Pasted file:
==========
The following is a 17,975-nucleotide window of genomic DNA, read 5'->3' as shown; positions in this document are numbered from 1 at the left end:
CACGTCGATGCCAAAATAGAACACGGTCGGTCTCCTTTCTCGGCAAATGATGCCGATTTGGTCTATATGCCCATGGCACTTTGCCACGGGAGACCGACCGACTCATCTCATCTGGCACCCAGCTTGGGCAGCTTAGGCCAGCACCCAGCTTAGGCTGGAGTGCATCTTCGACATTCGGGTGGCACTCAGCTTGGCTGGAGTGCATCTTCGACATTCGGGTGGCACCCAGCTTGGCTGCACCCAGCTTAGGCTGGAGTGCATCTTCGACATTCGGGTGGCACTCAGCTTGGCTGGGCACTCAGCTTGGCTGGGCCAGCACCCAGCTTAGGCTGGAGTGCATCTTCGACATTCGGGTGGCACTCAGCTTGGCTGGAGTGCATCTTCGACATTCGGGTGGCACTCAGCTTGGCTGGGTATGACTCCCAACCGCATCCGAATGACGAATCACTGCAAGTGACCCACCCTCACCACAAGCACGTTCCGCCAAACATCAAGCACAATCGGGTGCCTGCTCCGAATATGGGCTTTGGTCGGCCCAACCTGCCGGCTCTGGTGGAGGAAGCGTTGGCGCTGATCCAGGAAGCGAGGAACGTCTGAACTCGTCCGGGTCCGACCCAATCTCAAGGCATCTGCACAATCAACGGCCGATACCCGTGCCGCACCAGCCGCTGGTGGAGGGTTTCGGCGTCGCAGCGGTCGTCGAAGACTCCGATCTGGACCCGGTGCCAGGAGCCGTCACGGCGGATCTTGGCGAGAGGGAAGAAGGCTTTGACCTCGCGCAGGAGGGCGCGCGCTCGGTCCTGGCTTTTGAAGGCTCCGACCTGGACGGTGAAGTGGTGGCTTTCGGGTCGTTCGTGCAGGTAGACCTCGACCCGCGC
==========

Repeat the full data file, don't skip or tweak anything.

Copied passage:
The following is a 17,975-nucleotide window of genomic DNA, read 5'->3' as shown; positions in this document are numbered from 1 at the left end:
CACGTCGATGCCAAAATAGAACACGGTCGGTCTCCTTTCTCGGCAAATGATGCCGATTTGGTCTATATGCCCATGGCACTTTGCCACGGGAGACCGACCGACTCATCTCATCTGGCACCCAGCTTGGGCAGCTTAGGCCAGCACCCAGCTTAGGCTGGAGTGCATCTTCGACATTCGGGTGGCACTCAGCTTGGCTGGAGTGCATCTTCGACATTCGGGTGGCACCCAGCTTGGCTGCACCCAGCTTAGGCTGGAGTGCATCTTCGACATTCGGGTGGCACTCAGCTTGGCTGGGCACTCAGCTTGGCTGGGCCAGCACCCAGCTTAGGCTGGAGTGCATCTTCGACATTCGGGTGGCACTCAGCTTGGCTGGAGTGCATCTTCGACATTCGGGTGGCACTCAGCTTGGCTGGGTATGACTCCCAACCGCATCCGAATGACGAATCACTGCAAGTGACCCACCCTCACCACAAGCACGTTCCGCCAAACATCAAGCACAATCGGGTGCCTGCTCCGAATATGGGCTTTGGTCGGCCCAACCTGCCGGCTCTGGTGGAGGAAGCGTTGGCGCTGATCCAGGAAGCGAGGAACGTCTGAACTCGTCCGGGTCCGACCCAATCTCAAGGCATCTGCACAATCAACGGCCGATACCCGTGCCGCACCAGCCGCTGGTGGAGGGTTTCGGCGTCGCAGCGGTCGTCGAAGACTCCGATCTGGACCCGGTGCCAGGAGCCGTCACGGCGGATCTTGGCGAGAGGGAAGAAGGCTTTGACCTCGCGCAGGAGGGCGCGCGCTCGGTCCTGGCTTTTGAAGGCTCCGACCTGGACGGTGAAGTGGTGGCTTTCGGGTCGTTCGTGCAGGTAGACCTCGACCCGCGC